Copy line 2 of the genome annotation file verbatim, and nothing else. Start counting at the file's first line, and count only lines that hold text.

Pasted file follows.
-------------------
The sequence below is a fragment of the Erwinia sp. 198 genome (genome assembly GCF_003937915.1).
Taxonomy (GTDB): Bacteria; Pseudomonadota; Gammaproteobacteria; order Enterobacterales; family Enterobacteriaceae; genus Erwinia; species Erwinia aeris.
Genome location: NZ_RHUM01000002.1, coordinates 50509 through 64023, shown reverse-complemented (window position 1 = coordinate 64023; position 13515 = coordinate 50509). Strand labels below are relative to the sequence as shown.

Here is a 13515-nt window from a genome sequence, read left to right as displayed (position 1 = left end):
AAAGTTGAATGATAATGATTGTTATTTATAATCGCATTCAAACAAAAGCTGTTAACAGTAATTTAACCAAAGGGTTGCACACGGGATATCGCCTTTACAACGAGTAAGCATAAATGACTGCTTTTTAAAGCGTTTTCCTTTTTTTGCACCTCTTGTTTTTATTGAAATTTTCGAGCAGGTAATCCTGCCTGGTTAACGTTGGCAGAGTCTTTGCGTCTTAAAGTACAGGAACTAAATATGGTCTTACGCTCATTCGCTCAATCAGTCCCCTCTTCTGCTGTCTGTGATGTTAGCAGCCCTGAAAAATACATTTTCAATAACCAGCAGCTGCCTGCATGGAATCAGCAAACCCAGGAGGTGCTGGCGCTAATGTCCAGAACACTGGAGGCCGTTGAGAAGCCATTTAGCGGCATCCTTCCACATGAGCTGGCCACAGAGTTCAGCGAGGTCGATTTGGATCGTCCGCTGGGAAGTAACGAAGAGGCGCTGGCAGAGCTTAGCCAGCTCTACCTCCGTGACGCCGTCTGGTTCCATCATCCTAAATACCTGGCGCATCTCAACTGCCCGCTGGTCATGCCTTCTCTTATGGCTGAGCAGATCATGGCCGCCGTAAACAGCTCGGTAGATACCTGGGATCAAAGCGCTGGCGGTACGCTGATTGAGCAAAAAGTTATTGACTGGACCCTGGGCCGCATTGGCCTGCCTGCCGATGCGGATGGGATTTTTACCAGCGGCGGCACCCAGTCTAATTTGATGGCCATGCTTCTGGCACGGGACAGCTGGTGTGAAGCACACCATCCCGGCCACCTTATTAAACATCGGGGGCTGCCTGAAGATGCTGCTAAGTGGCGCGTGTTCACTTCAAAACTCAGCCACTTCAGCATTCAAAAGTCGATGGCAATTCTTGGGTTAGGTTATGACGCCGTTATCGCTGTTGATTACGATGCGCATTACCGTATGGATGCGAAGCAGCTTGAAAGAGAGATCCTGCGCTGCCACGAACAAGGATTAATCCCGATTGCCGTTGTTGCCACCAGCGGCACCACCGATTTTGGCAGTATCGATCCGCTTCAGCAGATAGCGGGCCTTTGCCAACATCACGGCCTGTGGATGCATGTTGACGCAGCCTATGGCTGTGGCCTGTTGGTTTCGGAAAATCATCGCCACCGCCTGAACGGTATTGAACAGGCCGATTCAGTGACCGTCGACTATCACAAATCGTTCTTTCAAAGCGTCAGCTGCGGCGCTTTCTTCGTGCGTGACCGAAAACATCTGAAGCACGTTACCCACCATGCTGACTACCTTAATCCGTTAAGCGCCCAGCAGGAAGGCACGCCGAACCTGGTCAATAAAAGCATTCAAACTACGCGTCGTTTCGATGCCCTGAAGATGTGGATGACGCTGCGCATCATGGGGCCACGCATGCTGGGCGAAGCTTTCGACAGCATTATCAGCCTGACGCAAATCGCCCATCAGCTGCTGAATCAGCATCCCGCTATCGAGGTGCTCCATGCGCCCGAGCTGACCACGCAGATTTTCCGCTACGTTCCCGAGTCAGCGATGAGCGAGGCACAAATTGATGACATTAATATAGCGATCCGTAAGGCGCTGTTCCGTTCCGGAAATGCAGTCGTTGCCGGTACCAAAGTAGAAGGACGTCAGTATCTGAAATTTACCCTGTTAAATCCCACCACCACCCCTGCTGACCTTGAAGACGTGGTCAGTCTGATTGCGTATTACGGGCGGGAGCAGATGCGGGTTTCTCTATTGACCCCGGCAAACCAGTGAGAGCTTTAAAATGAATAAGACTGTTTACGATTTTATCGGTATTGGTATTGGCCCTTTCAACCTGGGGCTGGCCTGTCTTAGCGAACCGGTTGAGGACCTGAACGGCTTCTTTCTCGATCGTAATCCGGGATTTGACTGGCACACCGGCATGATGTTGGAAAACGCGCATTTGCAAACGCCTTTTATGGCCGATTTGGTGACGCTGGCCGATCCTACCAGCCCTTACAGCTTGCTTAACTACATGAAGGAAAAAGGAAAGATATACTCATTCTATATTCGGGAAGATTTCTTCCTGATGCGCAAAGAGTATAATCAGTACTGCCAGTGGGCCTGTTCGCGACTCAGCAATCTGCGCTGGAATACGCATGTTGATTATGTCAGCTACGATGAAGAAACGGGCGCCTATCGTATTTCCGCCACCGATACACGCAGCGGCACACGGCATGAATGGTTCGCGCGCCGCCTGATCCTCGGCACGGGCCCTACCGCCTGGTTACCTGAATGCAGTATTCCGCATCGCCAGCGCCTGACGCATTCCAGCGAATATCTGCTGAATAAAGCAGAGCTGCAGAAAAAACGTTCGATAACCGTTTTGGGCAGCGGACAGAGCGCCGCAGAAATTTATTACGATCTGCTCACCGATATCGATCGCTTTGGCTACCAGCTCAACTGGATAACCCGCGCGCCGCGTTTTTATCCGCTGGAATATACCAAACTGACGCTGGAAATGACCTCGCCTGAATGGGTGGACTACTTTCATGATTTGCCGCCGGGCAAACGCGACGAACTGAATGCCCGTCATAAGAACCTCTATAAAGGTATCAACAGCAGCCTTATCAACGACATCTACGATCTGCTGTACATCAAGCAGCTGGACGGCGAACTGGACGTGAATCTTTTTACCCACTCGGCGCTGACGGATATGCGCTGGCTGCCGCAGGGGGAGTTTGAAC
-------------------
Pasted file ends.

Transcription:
Taxonomy (GTDB): Bacteria; Pseudomonadota; Gammaproteobacteria; order Enterobacterales; family Enterobacteriaceae; genus Erwinia; species Erwinia aeris.